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42 Am. Crim. L. Rev. 1123 (2005)
How the Pretrial Process Contributes to Wrongful Convictions

handle is hein.journals/amcrimlr42 and id is 1131 raw text is: HOW THE PRETRIAL PROCESS CONTRIBUTES TO
Andrew D. Leipold*
Wrongful convictions have received a lot of recent attention, and properly so.
The use of DNA evidence, coupled with the spectacular work of various innocence
projects, has shown that despite all the procedural protections built into the
criminal system, juries and judges are sometimes convinced beyond a reasonable
doubt of a fact that is false.
The reaction to these wrongful convictions has been multi-layered. Part of the
reaction has been a sigh of relief that a miscarriage of justice was discovered, albeit
late in the day. Another part--one that has not yet been faced completely-is the
gnawing fear that the wrongful convictions we know about are just a small subset
of a very large problem.' Most of the exonerations to date have been in cases
involving murder and rape2 (where DNA evidence is particularly helpful), but
many of the root causes of erroneous convictions are not limited to those crimes.
Faulty eyewitness identification, witness perjury, ineffective counsel, and forensic
errors can occur in almost any type of case.
A third part of the reaction has been to assign blame. Much of the fault has been
laid at the door of police and prosecutors for failure to properly investigate a case,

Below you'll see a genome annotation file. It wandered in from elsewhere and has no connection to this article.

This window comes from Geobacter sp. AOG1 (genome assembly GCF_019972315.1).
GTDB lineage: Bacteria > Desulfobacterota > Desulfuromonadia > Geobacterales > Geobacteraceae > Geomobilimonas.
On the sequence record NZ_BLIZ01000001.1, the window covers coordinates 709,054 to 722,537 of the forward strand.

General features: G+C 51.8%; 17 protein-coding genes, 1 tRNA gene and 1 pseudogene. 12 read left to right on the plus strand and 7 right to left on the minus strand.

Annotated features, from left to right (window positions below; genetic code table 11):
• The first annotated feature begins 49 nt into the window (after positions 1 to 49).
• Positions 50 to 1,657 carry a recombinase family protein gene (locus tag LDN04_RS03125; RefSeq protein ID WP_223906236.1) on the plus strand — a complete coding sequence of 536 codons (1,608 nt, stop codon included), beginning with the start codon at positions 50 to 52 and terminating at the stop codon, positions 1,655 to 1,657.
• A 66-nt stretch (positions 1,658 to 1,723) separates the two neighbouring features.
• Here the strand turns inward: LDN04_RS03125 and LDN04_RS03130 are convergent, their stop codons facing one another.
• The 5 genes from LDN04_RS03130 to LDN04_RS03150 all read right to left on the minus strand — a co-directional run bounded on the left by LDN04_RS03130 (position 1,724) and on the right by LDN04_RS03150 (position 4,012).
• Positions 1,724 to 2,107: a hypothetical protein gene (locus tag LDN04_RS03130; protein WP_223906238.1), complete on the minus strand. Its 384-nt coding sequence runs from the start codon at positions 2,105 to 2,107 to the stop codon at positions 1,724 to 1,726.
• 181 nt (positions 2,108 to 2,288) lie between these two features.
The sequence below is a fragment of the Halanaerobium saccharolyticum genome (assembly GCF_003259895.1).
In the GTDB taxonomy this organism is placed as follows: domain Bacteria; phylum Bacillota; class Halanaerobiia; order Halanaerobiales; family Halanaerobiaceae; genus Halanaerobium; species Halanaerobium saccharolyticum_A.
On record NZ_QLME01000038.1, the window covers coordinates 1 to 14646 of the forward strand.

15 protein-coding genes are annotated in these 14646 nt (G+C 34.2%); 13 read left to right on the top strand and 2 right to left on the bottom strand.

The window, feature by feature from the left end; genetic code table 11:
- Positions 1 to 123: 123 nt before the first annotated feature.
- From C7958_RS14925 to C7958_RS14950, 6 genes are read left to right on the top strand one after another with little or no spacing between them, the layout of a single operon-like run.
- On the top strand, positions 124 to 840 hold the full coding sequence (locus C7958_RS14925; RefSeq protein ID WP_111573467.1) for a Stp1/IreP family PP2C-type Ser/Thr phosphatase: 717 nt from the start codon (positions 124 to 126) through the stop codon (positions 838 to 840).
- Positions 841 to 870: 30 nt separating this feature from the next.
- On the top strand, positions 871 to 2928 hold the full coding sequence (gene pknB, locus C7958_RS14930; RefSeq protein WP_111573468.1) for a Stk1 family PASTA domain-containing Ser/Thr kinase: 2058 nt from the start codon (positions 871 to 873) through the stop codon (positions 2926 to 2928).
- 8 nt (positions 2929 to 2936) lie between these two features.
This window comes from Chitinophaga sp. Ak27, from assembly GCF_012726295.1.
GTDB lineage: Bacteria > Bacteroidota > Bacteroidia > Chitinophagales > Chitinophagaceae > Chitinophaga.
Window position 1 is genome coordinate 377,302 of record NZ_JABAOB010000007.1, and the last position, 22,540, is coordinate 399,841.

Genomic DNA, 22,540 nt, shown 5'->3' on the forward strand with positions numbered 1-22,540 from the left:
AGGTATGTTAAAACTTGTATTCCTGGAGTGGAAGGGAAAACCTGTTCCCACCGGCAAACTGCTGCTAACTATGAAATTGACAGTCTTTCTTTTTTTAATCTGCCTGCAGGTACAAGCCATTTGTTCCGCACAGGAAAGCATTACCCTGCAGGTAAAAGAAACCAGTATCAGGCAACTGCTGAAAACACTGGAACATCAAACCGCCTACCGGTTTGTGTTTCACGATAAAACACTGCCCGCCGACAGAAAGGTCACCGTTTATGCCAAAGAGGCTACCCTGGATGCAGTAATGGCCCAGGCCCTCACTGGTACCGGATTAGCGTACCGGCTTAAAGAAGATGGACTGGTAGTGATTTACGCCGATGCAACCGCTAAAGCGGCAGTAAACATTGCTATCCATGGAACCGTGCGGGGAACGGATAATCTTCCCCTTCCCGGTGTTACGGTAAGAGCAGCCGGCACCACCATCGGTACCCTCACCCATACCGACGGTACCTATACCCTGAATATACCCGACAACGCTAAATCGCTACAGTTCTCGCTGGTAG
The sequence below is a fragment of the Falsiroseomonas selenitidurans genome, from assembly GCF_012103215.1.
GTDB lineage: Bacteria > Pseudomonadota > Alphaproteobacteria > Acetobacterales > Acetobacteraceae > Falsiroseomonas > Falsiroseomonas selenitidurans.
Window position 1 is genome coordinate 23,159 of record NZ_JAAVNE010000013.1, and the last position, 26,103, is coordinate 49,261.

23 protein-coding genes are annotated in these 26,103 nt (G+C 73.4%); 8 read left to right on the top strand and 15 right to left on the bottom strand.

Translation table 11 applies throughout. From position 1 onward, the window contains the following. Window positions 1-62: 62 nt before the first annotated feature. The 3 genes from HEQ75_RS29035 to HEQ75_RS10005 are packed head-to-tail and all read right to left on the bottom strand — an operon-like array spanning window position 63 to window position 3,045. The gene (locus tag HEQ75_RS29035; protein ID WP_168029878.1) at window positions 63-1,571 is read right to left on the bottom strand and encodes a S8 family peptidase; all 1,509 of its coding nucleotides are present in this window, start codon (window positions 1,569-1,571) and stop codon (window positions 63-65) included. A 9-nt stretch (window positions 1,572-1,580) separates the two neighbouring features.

or for relying on questionable or compromised evidence. Prosecutors have hardly
helped themselves by stubbornly defending their decisions, including the convic-
* Professor, University of Illinois College of Law. My thanks to Stanley Z. Fisher, Daniel J. Givelber, and the
other participants in the 2005 National Innocence Network Conference in Washington, D.C., for their helpful
comments on this paper.
1. In their valuable study on wrongful convictions, Samuel Gross and his colleagues concluded that it is
certain-this is the clearest implication of our study-that many defendants who are not on this list, no doubt
thousands, have been falsely convicted of serious crimes but have not been exonerated See Samuel R. Gross et
al., Exonerations in the United States: 1989 Through 2003, 95 J. CRiM. L. & CRIMINOLOGY 523, 527 (2005). See
also George C. Thomas III et al.. Is It Ever Too Late for Innocence? Finality, Efficiency, and Claims of Innocence,
64 U. Prr. L. REV. 263, 271-73 (2003) (reviewing studies to support the conclusion that when it comes to
protecting the innocent, the system fails far more often than most people thought, and far more often than is
2. Gross, supra note 1, at 528.
3. For an analysis of the causes of false convictions, see id. at 542; BARRY SCHECK ET AL., ACTUAL INNOCENCE
361, (Doubleday 2000) (showing factors that contributed to seventy four wrongful convictions). Cf EDWARD
ESTABLISH INNOCENCE AFTER TRIAL, 15-20 (U.S. Dep't of Justice Nat'l Inst. of Justice, 1996) (noting common
attributes among the cases of wrongful conviction studied). For a highly informative study of one state's cases, see
The Innocence Commission for Virginia, A Vision for Justice: Report and Recommendations Regarding Wrongful
Convictions in the Commonwealth of Virginia (2005), available at http://www.icva.us. See generally Stanley Z.
Fisher, Convictions ofInnocent Persons in Massachusetts: An Overview, 12 B.U. PUB. INT. L. J. 1 (2002).


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